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Mob Rule Replacing Democratic Rule, UK PM Sunak Warns Police

“I am going to do whatever it requires to protect our democracy and our values that we hold dear.”

Britain’s newly appointed Prime Minister Rishi Sunak delivers a speech outside 10 Downing Street in central London, on October 25, 2022. – Rishi Sunak was Tuesday appointed as Britain’s third prime minister this year, after outgoing leader Liz Truss submitted her resignation to King Charles III. (Photo by Daniel LEAL / AFP)

UK Prime Minister Rishi Sunak has warned police chiefs of a “growing consensus that mob rule is replacing democratic rule”.

He said he wanted more robust police responses that he says are needed to protect politicians and democratic processes.

This includes an “immediate response” from police to intimidatory protest at MPs’ homes.

But human rights group Amnesty International says the PM “wildly exaggerates the issue”.

Sunak was speaking the day after the Home Office announced a £31m package aimed at protecting MPs, stating it was in response to the impact of the ongoing Israel-Hamas conflict.

Mass and largely peaceful demonstrations have been taking place across the UK since the 7 October attacks on Israel by Hamas and when Israel began its military assault in response to destroy the group in Gaza.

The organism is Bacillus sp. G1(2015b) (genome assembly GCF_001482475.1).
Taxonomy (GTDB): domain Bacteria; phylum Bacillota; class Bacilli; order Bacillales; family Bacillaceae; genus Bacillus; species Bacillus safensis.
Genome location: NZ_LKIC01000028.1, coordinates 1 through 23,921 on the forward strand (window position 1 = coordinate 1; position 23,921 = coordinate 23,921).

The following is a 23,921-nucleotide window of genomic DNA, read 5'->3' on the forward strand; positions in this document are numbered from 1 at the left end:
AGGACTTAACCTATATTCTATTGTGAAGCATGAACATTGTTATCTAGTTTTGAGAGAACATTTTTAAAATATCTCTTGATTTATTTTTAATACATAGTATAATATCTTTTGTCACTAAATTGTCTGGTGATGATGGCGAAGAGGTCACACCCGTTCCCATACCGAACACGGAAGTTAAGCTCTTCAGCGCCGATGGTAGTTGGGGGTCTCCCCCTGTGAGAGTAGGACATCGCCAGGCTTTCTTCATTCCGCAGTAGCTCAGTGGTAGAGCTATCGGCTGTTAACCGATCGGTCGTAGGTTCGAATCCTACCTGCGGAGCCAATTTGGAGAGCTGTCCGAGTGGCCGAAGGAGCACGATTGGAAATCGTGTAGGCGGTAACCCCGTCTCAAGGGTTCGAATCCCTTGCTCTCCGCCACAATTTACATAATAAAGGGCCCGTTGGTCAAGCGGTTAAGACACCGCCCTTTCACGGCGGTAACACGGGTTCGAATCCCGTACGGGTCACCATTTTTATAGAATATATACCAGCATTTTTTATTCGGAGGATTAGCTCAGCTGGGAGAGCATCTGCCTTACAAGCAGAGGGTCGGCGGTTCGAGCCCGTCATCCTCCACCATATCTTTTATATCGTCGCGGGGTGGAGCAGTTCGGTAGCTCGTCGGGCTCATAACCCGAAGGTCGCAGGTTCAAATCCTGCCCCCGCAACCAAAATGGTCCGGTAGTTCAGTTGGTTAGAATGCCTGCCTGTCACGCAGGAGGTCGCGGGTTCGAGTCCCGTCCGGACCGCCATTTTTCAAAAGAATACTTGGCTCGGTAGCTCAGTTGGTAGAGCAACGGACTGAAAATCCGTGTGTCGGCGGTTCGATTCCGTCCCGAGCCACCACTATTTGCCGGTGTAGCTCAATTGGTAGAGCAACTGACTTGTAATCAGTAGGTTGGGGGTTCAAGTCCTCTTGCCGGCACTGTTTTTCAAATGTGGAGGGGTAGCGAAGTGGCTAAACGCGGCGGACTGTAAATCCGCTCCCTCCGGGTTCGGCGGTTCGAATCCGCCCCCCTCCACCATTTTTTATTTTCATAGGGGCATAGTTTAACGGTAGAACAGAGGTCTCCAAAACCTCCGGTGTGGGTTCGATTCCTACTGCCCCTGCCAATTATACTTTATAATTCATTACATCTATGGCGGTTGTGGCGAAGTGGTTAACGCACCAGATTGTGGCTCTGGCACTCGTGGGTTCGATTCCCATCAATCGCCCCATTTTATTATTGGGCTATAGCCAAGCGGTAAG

Now police bosses have been summoned to Downing Street, where the PM urged them to use existing powers to crack down on intimidation, disruption and subversion “urgently”.

He said: “We simply cannot allow this pattern of increasingly violent and intimidatory behaviour which is, as far as anyone can see, intended to shout down free debate and stop elected representatives doing their job.

“That is simply undemocratic… I am going to do whatever it requires to protect our democracy and our values that we all hold dear.

“That is what the public expect. It is fundamental to our democratic system. And also it is vital for maintaining public confidence in the police.”

Mass and largely peaceful demonstrations have been taking place across the UK since the 7 October attacks on Israel by Hamas and when Israel began its military assault in response to destroy the group in Gaza.

Police are being advised that protests outside MPs’ homes and offices should generally be considered intimidatory and therefore “trigger an immediate response”.

A Home Office document stated: “Elected representatives have been threatened and had their family homes targeted. Council meetings have been repeatedly disrupted and, in some cases, abandoned… Last Wednesday, protestors threatened to force Parliament to “lock its doors”.

“These are not isolated incidents or legitimate means of achieving change through force of peaceful argument. It is as un-British as it is undemocratic.

“If public confidence is to be maintained and the integrity of the democratic process is to be preserved, it cannot be allowed to stand.”

One of the groups behind the demonstrations, the Palestine Solidarity Campaign, has said it does not support protests outside MPs’ homes but has defended the right to stage peaceful protests outside MPs’ offices and council chambers.

The Labour Party is understood to believe the proposals are sensible but the PM’s language is not.

Conservative Donna Jones, the chairwoman of Association of Police and Crime Commissioners, said the police do currently have enough powers and have been using them to arrest protesters.

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